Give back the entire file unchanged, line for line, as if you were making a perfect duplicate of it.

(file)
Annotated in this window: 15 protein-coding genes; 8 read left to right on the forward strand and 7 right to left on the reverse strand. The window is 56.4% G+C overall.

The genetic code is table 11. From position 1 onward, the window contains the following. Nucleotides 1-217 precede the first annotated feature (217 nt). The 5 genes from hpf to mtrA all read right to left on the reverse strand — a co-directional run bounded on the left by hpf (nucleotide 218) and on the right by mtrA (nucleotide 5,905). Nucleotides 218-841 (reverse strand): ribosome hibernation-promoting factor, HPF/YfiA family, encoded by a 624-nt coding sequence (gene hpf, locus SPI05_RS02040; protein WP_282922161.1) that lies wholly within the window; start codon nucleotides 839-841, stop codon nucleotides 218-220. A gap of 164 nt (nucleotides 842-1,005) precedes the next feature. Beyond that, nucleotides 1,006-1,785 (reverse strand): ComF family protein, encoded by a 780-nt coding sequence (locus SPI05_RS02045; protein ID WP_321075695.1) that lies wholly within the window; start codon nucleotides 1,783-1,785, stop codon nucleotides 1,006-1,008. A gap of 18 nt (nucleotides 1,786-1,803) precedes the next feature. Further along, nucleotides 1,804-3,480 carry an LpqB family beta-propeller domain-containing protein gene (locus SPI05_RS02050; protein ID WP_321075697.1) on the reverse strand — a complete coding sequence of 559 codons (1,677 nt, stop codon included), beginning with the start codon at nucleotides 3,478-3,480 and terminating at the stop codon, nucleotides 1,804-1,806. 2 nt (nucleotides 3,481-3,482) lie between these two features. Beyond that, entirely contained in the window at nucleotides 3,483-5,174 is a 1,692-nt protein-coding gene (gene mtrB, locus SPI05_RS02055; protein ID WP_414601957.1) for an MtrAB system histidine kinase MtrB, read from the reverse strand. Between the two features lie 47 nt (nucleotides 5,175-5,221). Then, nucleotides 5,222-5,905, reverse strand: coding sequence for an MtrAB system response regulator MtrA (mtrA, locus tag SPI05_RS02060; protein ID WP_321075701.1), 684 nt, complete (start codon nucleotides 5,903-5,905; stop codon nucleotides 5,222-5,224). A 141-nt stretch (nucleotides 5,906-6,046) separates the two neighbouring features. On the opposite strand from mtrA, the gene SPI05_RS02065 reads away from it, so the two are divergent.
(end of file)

Annotated in this window: 15 protein-coding genes; 8 read left to right on the forward strand and 7 right to left on the reverse strand. The window is 56.4% G+C overall.

The genetic code is table 11. From position 1 onward, the window contains the following. Nucleotides 1-217 precede the first annotated feature (217 nt). The 5 genes from hpf to mtrA all read right to left on the reverse strand — a co-directional run bounded on the left by hpf (nucleotide 218) and on the right by mtrA (nucleotide 5,905). Nucleotides 218-841 (reverse strand): ribosome hibernation-promoting factor, HPF/YfiA family, encoded by a 624-nt coding sequence (gene hpf, locus SPI05_RS02040; protein WP_282922161.1) that lies wholly within the window; start codon nucleotides 839-841, stop codon nucleotides 218-220. A gap of 164 nt (nucleotides 842-1,005) precedes the next feature. Beyond that, nucleotides 1,006-1,785 (reverse strand): ComF family protein, encoded by a 780-nt coding sequence (locus SPI05_RS02045; protein ID WP_321075695.1) that lies wholly within the window; start codon nucleotides 1,783-1,785, stop codon nucleotides 1,006-1,008. A gap of 18 nt (nucleotides 1,786-1,803) precedes the next feature. Further along, nucleotides 1,804-3,480 carry an LpqB family beta-propeller domain-containing protein gene (locus SPI05_RS02050; protein ID WP_321075697.1) on the reverse strand — a complete coding sequence of 559 codons (1,677 nt, stop codon included), beginning with the start codon at nucleotides 3,478-3,480 and terminating at the stop codon, nucleotides 1,804-1,806. 2 nt (nucleotides 3,481-3,482) lie between these two features. Beyond that, entirely contained in the window at nucleotides 3,483-5,174 is a 1,692-nt protein-coding gene (gene mtrB, locus SPI05_RS02055; protein ID WP_414601957.1) for an MtrAB system histidine kinase MtrB, read from the reverse strand. Between the two features lie 47 nt (nucleotides 5,175-5,221). Then, nucleotides 5,222-5,905, reverse strand: coding sequence for an MtrAB system response regulator MtrA (mtrA, locus tag SPI05_RS02060; protein ID WP_321075701.1), 684 nt, complete (start codon nucleotides 5,903-5,905; stop codon nucleotides 5,222-5,224). A 141-nt stretch (nucleotides 5,906-6,046) separates the two neighbouring features. On the opposite strand from mtrA, the gene SPI05_RS02065 reads away from it, so the two are divergent.